(returns <strings>[256] asciz))


        (object-class name ^as-word ^as-compound compound)



          (make name ^as-word abc)

          (make name ^as-word |hello|)))


        (rule explode-it

          (name ^$id <n-id> ^as-word { <> NIL <word> } ^as-compound [=] 0)


          (bind <ret-len> 0)

          (bind <ret-list> (explode <word> <ret-len>))

          (modify <n-id> ^as-compound (subcompound <ret-list> 1 <ret-len>)))


        (end-block main)


      The dialog in Example 6-7 shows what happens when you run the RuleWorks program in Example 6-6.


      Example 6-7 Passing a READ-WRITE Parameter

        RuleWorks> trace on wm

        RuleWorks> run 2

        <=WM: #2 2 [NIL] (NAME ^AS-WORD hello)

        =>WM: #2 3 [EXPLODE-IT] (NAME ^AS-WORD hello ^AS-COMPOUND (COMPOUND h e l l o))

        <=WM: #1 1 [NIL] (NAME ^AS-WORD ABC)


        %RUL-I-PAUSE, Pausing after running requested number of rules


      Note: that whenever a SYMBOL is converted to a string to be passed to an external routine, the string passed contains the print form of the symbol. Thus, in Example 6-6, the quoted symbol, |hello|, is returned as lowercase letters but the unquoted symbol, abc, is returned as uppercase letters.


      Passing Mechanisms

      Declaring the passing mechanism for each parameter is optional. If you do not declare a passing mechanism, RuleWorks uses the default appropriate to the external data type of the parameter: BY VALUE for all types exceptstrings, whose default is BY REFERENCE READ-ONLY. The last three columns in Table 6-1 shows the default, supported, and unsupported passing mechanisms for each external data type.

      For ACCEPTS arguments, RuleWorks provides three passing mechanisms:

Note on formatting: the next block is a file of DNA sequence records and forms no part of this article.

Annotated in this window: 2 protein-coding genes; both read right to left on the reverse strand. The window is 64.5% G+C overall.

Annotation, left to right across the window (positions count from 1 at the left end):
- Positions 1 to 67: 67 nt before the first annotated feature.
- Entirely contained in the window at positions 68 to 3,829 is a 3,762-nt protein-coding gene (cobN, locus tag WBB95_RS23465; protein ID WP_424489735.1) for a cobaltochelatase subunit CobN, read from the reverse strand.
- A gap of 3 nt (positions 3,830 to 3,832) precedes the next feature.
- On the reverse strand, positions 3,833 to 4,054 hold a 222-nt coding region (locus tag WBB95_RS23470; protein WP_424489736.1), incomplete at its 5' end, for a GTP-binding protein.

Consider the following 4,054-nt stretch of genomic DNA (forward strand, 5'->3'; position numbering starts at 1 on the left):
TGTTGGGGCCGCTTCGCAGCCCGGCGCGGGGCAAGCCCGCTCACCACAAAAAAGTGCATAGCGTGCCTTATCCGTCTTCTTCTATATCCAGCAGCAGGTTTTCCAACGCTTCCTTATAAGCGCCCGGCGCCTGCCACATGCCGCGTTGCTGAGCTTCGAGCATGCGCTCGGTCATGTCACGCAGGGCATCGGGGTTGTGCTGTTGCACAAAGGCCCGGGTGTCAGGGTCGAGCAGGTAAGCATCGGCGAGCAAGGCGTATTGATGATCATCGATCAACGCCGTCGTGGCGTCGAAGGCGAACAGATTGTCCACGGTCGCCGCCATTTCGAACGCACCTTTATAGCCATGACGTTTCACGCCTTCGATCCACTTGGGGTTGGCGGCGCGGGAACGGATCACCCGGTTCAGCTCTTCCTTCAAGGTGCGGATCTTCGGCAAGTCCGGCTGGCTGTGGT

• BY VALUE
      • Passes a copy of the value of the argument. Any changes to the argument by the external routine are ignored when the external routine returns.

      • Passes a pointer to a copy of the argument. Any changes to the argument by the external routine are ignored when the external routine returns.

      • Passes a pointer to a copy of the argument. In the typical case, where the argument passed BY REFERENCE READ-WRITE is a bound variable, then after the external routine returns the variable is bound to the value written by the external routine.

        Normally, external routines with READ-WRITE passing mechanisms are used on the RHS of rules, and each READ-WRITE argument passed is a bound variable. Passing an unbound variable on the RHS, or passing any variable on the LHS, or passing the result of an expression, causes the value set by the external routine to be ignored and generates a compiler warning.

        A symbol that you pass out BY REFERENCE READ-WRITE as external type ASCIZ is passed in a buffer of RUL_C_MAX_SYMBOL_SIZE characters. The external routine is free to fill the buffer with a string of up to RUL_C_MAX_SYMBOL_SIZE characters. (Symbols that you pass as ASCID or ASCIZ BY REFERENCE READ-ONLY are only as long as needed to hold the value being passed.)

        If the actual parameter is a compound bound to a variable passed BY REFERENCE READ-WRITE, changes made to elements of the array by the external routine will be reflected in the values of the compound variable. The number of elements in the compound value cannot be changed by the external routine.